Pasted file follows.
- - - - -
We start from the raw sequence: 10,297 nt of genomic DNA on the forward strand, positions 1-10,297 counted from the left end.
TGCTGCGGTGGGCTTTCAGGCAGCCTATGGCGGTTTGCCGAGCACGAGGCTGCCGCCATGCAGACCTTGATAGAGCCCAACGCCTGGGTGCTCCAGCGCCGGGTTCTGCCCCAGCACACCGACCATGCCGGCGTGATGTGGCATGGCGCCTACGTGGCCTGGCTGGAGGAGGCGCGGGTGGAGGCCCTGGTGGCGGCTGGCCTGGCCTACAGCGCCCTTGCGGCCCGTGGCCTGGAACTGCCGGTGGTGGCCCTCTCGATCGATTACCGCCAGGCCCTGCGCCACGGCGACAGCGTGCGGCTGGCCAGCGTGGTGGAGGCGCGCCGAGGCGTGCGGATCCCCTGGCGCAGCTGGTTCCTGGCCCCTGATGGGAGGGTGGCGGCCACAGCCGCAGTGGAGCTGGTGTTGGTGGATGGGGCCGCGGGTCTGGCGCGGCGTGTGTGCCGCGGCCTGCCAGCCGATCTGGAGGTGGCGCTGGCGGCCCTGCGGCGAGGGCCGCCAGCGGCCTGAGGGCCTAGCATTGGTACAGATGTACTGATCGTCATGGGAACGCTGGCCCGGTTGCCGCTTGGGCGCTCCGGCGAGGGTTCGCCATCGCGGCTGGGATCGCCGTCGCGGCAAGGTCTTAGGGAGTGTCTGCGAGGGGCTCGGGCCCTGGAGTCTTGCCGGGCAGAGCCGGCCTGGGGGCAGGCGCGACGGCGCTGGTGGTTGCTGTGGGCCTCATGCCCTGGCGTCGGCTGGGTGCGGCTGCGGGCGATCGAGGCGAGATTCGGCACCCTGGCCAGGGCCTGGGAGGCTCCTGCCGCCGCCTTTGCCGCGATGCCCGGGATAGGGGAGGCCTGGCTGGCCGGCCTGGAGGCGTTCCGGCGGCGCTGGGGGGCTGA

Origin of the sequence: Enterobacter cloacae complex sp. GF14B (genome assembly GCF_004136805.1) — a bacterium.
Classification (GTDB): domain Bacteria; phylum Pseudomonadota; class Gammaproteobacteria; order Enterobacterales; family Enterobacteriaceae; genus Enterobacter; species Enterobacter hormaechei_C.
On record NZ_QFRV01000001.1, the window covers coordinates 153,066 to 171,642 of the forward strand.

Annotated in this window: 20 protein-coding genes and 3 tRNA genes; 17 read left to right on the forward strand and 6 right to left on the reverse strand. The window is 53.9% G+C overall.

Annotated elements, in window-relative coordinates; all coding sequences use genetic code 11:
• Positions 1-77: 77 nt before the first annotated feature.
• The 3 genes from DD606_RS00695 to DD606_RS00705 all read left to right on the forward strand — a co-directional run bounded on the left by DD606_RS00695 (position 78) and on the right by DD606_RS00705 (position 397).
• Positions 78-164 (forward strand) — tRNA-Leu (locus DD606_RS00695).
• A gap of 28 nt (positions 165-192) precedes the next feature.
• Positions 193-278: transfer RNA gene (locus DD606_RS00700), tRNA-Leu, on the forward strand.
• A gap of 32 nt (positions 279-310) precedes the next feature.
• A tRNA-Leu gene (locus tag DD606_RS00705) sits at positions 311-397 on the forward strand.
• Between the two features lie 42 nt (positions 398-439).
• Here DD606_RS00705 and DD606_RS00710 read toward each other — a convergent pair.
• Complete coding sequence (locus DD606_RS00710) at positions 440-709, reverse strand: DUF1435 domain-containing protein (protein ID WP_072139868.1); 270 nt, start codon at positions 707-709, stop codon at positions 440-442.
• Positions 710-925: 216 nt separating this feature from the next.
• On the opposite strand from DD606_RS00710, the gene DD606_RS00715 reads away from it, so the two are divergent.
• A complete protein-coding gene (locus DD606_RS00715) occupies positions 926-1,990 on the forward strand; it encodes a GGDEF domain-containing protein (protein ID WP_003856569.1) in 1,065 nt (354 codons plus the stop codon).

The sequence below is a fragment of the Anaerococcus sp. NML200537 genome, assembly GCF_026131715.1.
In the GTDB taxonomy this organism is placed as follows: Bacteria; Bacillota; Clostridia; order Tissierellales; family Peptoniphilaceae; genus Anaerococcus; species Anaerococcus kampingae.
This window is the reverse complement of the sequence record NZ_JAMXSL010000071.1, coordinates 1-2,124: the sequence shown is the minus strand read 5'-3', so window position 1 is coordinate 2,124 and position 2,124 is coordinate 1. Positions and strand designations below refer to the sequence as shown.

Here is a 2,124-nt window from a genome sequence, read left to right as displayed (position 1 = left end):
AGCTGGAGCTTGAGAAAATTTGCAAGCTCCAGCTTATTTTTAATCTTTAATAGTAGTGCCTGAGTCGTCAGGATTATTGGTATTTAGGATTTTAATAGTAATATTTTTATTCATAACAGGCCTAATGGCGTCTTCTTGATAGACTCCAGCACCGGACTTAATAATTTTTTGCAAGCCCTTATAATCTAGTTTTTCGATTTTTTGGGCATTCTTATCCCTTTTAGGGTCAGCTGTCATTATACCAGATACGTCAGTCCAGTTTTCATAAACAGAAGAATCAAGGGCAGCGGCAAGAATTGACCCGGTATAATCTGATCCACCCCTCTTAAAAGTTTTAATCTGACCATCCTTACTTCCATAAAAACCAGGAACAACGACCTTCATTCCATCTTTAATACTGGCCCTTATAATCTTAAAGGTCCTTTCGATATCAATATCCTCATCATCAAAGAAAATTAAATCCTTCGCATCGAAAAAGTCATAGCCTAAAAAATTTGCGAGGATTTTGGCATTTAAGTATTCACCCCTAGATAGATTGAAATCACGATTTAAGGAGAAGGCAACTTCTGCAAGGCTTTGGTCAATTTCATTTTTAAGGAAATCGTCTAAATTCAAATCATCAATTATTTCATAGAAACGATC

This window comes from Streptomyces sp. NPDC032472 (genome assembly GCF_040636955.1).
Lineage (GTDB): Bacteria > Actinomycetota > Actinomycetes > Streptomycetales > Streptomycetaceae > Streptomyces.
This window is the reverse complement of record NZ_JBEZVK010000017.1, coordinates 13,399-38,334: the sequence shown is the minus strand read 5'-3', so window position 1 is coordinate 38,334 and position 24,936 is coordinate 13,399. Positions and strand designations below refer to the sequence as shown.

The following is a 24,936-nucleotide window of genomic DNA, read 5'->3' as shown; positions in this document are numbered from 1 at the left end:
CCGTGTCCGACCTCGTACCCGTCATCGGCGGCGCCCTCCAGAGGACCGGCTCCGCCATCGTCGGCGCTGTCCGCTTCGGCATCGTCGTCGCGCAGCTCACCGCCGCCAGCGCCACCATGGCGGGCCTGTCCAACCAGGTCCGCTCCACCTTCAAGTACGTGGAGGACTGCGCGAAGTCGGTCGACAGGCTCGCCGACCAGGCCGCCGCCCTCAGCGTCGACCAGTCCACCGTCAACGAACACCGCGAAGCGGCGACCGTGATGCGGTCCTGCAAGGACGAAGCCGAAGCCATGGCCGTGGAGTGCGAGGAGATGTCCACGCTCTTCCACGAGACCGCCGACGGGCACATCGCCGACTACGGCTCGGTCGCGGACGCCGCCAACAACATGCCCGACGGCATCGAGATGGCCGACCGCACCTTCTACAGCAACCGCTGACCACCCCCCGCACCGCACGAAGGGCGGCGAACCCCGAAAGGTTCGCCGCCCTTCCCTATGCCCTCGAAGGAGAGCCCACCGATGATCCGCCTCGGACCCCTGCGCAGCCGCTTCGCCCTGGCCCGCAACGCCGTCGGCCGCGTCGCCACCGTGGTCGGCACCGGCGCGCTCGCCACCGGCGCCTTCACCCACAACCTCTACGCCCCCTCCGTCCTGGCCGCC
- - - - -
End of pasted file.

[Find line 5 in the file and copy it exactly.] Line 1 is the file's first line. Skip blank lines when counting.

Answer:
On record NZ_QFRV01000001.1, the window covers coordinates 153,066 to 171,642 of the forward strand.